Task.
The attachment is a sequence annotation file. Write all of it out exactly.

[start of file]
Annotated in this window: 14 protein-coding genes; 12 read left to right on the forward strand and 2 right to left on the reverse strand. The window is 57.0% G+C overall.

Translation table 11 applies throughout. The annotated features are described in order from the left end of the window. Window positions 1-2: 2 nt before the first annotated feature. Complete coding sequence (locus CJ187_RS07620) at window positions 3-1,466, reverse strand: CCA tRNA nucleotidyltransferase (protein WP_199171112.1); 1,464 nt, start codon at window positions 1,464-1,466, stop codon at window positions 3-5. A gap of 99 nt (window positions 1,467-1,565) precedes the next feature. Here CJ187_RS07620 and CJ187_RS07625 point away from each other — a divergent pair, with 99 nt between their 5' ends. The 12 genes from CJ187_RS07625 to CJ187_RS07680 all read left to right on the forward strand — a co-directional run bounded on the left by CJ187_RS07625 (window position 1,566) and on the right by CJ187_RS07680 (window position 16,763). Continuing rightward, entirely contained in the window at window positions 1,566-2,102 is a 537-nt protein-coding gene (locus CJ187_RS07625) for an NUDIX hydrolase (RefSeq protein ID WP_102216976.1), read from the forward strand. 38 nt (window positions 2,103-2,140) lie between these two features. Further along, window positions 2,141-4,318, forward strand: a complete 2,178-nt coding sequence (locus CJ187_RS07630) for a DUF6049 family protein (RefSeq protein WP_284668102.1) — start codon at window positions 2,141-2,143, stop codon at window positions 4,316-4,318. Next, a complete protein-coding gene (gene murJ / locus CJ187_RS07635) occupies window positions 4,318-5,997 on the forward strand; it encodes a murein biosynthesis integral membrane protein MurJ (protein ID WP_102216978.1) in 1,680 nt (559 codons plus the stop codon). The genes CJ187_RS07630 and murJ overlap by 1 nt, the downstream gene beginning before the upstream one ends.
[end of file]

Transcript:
Annotated in this window: 14 protein-coding genes; 12 read left to right on the forward strand and 2 right to left on the reverse strand. The window is 57.0% G+C overall.

Translation table 11 applies throughout. The annotated features are described in order from the left end of the window. Window positions 1-2: 2 nt before the first annotated feature. Complete coding sequence (locus CJ187_RS07620) at window positions 3-1,466, reverse strand: CCA tRNA nucleotidyltransferase (protein WP_199171112.1); 1,464 nt, start codon at window positions 1,464-1,466, stop codon at window positions 3-5. A gap of 99 nt (window positions 1,467-1,565) precedes the next feature. Here CJ187_RS07620 and CJ187_RS07625 point away from each other — a divergent pair, with 99 nt between their 5' ends. The 12 genes from CJ187_RS07625 to CJ187_RS07680 all read left to right on the forward strand — a co-directional run bounded on the left by CJ187_RS07625 (window position 1,566) and on the right by CJ187_RS07680 (window position 16,763). Continuing rightward, entirely contained in the window at window positions 1,566-2,102 is a 537-nt protein-coding gene (locus CJ187_RS07625) for an NUDIX hydrolase (RefSeq protein ID WP_102216976.1), read from the forward strand. 38 nt (window positions 2,103-2,140) lie between these two features. Further along, window positions 2,141-4,318, forward strand: a complete 2,178-nt coding sequence (locus CJ187_RS07630) for a DUF6049 family protein (RefSeq protein WP_284668102.1) — start codon at window positions 2,141-2,143, stop codon at window positions 4,316-4,318. Next, a complete protein-coding gene (gene murJ / locus CJ187_RS07635) occupies window positions 4,318-5,997 on the forward strand; it encodes a murein biosynthesis integral membrane protein MurJ (protein ID WP_102216978.1) in 1,680 nt (559 codons plus the stop codon). The genes CJ187_RS07630 and murJ overlap by 1 nt, the downstream gene beginning before the upstream one ends.